Dry Dock Diary – Part 1

Over the coming days we will be sharing with you full updates of all the work that is ongoing at Dales Marine Services Garvel Clyde yard.

Our first “diary entry”, however, captures the planning, organising and pre-docking work that had to be undertaken, in order to get TS Queen Mary on the blocks in Greenock.

Work began in earnest in December 2018, when the completion of the strip out (which had started in April 2017) was nearing the finishing line.

As the vessel was being stripped back it became clear that nothing that had been instated in London was worth saving, and so literally everything had to be removed space by space; a process that took over 200 cadets, apprentices and volunteers an estimated 10,000 man hours.

With an emptied ship we decided to take the opportunity to start afresh. We instructed Brookes Bell LLP, marine consultants, where the team (lead by Andy McGibbon) has a special interest in older vessels.

The first thing we had to put in place was a new general arrangement plan. Andy McGibbon (together with Simon Mackay and Luis Guarin) kicked off the process in December 2018 and the new GA was finished in early February 2019.

The next jobs were to laser scan the ship’s internal structures and then to undertake an incline and lightship survey (the later in order to start a new stability book). These were planned for and delivered in February, as you know from previous posts on this page.

This left us with several jobs that could only be undertaken in dock. The most important jobs would be the completion of a survey in order to establish exactly what steel work requires to be completed, and also the laser scanning of the outside of the hull (to complete the 3D model of the ship).

The decision was taken in April to use the opportunity when in dock to undertake all of the other improvements outlined in our announcement of 6th June (e.g. instating new scupper pipes, re-glazing works, repairs to the ship’s belting and a full re-paint of the ship).

Once the scope for the dry docking was completed by Brookes Bell, a substantial planning exercise the move began. Re-locating a Queen is no small undertaking!

In no particular order:

(1) Volunteers had to spend several weekends clearing out the last of the debris from the lower deck and then de-storing the ship. Our dedicated team of the “Two Barbaras”, Keith, James, Nicola, Gavin and Michael really do deserve a sincere vote of thanks.
(2) The on-board generator had to be stripped down and substantially rebuilt.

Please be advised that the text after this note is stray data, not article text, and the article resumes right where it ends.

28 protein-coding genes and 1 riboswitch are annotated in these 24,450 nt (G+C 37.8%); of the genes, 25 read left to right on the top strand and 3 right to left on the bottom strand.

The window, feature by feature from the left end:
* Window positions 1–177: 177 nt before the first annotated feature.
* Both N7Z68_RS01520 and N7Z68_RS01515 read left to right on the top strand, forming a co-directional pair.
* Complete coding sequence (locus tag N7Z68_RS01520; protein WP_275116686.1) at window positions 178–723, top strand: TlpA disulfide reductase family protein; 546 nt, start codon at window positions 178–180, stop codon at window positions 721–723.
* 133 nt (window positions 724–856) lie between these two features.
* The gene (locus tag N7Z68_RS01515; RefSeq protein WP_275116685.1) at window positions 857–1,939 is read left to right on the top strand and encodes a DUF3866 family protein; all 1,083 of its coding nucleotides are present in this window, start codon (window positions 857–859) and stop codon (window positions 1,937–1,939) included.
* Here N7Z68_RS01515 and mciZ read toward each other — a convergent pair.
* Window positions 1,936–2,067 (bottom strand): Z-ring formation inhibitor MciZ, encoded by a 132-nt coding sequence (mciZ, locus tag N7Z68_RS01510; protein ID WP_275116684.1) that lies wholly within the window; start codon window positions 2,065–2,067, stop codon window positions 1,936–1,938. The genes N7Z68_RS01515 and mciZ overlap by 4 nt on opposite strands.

(3) Queen Mary was put through a pre-tow survey by A Adamson & Co.
(4) Scotia Handling Services Ltd once again donated their services and inspected all of the ship’s bitts.
(5) A full set of lifejackets, radios, pilot ladder and signal flags was procured.
(6) Hamish Munro (Clyde Marine Services) very kindly undertook all of the voyage planning and risk assessments.
(7) International Paints (AkzoNobel) attended the vessel to create a new coatings spec (and again thanks are due to Andy Airlie for his kind support and input).
(8) A whole range of miscellaneous jobs were completed (including building the new internal bulkhead and making blanks for the new prom deck windows, to protect them from the blasting work).

Amidst this flurry of activity, for almost three weeks Selman Marine and BAE Systems worked on board each day NDT testing both the hull above the waterline and the transverse stiffeners.

A crew was booked to take Queen Mary down river. Martin White (Chief Executive of Stream Marine Training Ltd) kindly assisted with compliance advice and support.

Brookes Bell generously supplied their very own Andy McGibbon and Simon Mackay as riding crew.

Captain David Howie agreed to act as barge master. Captain Howie provided his services free of charge; we are indebted to him for his very kind support.

The management team at Clydeport generously waived the cost of pilotage and supported the pre-departure process. We are most grateful to Peel Ports, to Captains Rufus Redman and Iain Howie, and to our pilot, Captain John Teale.

Glasgow Science Centre agreed to supply two of their facilities team to let go Queen Mary’s ropes and – finally – Seaforce Boat Rides Glasgow once again went beyond the call of duty to supply a free rib for the whole day, to allow us to film the move.

This gives you just a flavour of the work that went into co-ordinating TS Queen Mary’s move to Greenock. We are grateful to all of the above-mentioned supporters and corporate partners, without whom the dry docking would not have happened.

FOTSQM

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